Given the number of possible users, medical records can be very comprehensive and lengthy. In your role as medical assistant in a physician's office, the medical records you have seen do not have the kinds of detailed information that can be on the medical record of a hospitalized patient.
You wonder if you and your colleagues are missing important information that might help you better care for your patients.
What do you think are the pros and cons of having many users of medical records or having few users of medical records?
Oddly, I had a great deal of experience fighting over medical records both personally and professionally. Here is the experience I hope I can pass on for good measure:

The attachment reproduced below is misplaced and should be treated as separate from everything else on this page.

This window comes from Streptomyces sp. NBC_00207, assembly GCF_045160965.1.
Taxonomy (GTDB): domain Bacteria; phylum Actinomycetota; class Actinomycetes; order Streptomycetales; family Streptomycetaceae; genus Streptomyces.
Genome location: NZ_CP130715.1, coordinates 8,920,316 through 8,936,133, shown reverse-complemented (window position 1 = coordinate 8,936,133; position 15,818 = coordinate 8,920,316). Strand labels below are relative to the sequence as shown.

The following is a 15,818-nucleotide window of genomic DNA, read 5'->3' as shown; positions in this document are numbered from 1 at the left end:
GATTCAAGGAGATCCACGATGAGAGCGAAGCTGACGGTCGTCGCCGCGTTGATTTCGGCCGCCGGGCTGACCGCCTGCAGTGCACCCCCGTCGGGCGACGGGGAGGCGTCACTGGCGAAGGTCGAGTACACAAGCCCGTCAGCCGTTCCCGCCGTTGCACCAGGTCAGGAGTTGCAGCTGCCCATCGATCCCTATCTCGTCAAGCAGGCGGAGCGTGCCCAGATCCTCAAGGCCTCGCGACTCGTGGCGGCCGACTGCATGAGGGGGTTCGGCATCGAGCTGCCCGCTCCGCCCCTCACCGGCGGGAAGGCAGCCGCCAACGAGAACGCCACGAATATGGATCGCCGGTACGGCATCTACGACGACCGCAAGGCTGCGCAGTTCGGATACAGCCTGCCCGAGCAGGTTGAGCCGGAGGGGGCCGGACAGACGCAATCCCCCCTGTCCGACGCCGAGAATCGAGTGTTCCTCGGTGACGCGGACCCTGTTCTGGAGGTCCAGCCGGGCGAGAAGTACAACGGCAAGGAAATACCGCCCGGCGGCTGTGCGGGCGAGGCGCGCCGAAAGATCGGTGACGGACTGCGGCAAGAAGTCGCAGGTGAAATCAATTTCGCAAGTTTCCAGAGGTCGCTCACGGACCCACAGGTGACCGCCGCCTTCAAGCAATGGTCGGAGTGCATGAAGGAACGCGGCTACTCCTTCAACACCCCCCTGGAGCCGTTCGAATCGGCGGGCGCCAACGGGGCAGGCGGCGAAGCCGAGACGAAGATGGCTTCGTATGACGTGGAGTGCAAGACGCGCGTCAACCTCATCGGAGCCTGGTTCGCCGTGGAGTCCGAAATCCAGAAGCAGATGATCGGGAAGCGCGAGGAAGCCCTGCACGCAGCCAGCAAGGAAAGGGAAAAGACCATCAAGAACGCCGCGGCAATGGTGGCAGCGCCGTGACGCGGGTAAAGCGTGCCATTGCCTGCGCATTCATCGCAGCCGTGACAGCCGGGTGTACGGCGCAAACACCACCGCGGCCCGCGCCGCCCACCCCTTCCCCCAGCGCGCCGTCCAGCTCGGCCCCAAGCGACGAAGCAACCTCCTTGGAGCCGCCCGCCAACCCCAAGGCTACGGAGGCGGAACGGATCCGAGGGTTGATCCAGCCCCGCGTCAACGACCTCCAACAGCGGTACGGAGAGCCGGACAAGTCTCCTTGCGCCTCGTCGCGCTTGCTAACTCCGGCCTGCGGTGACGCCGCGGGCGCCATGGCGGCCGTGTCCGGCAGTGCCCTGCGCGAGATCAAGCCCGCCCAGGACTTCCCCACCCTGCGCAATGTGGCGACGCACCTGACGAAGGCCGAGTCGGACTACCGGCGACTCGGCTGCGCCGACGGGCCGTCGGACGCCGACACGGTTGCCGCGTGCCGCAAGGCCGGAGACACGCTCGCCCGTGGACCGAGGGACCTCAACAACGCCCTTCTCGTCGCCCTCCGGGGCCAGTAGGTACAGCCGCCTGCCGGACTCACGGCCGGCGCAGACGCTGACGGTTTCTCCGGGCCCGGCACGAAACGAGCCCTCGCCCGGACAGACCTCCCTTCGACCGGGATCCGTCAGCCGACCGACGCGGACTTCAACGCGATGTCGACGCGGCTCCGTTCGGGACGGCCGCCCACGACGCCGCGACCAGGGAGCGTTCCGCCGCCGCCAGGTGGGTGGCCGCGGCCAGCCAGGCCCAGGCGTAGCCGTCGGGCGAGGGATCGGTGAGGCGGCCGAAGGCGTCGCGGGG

Information gathering and analysis has been central to the effective delivery of healthcare. Most of the information generated in healthcare organizations is centered on the patient, and such information about individual patients are kept in confidential records known as medical records.
The information contained in these records include the patient details (such as name, sex, date of birth, occupation and address), the patient's medical history and any other relevant history, and a complete report of each event with the patient, from signs and symptoms when first presenting, through diagnosis and investigations to treatment and outcome. Other relevant information and documentation also need to be added.
For a long while, healthcare organizations have kept paper-based records but they have their shortcomings, some of which include:
? An increasingly mobile society ...